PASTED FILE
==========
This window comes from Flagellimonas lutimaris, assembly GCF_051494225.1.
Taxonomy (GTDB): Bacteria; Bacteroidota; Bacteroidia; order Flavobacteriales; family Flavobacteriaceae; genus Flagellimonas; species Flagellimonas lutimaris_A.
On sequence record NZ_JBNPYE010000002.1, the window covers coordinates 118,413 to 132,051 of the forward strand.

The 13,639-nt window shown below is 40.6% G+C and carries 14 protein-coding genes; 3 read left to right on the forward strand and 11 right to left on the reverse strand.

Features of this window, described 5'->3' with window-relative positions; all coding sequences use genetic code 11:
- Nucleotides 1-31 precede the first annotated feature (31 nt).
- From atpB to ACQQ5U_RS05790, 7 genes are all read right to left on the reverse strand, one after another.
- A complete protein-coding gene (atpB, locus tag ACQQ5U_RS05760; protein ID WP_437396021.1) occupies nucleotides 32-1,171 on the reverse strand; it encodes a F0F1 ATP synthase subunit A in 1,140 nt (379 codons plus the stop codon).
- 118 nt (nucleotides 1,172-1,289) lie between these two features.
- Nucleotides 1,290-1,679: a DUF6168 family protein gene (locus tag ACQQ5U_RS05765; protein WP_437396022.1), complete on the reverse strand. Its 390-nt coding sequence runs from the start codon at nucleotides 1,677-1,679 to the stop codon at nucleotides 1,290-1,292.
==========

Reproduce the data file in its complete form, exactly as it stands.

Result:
This window comes from Flagellimonas lutimaris, assembly GCF_051494225.1.
Taxonomy (GTDB): Bacteria; Bacteroidota; Bacteroidia; order Flavobacteriales; family Flavobacteriaceae; genus Flagellimonas; species Flagellimonas lutimaris_A.
On sequence record NZ_JBNPYE010000002.1, the window covers coordinates 118,413 to 132,051 of the forward strand.

The 13,639-nt window shown below is 40.6% G+C and carries 14 protein-coding genes; 3 read left to right on the forward strand and 11 right to left on the reverse strand.

Features of this window, described 5'->3' with window-relative positions; all coding sequences use genetic code 11:
- Nucleotides 1-31 precede the first annotated feature (31 nt).
- From atpB to ACQQ5U_RS05790, 7 genes are all read right to left on the reverse strand, one after another.
- A complete protein-coding gene (atpB, locus tag ACQQ5U_RS05760; protein ID WP_437396021.1) occupies nucleotides 32-1,171 on the reverse strand; it encodes a F0F1 ATP synthase subunit A in 1,140 nt (379 codons plus the stop codon).
- 118 nt (nucleotides 1,172-1,289) lie between these two features.
- Nucleotides 1,290-1,679: a DUF6168 family protein gene (locus tag ACQQ5U_RS05765; protein WP_437396022.1), complete on the reverse strand. Its 390-nt coding sequence runs from the start codon at nucleotides 1,677-1,679 to the stop codon at nucleotides 1,290-1,292.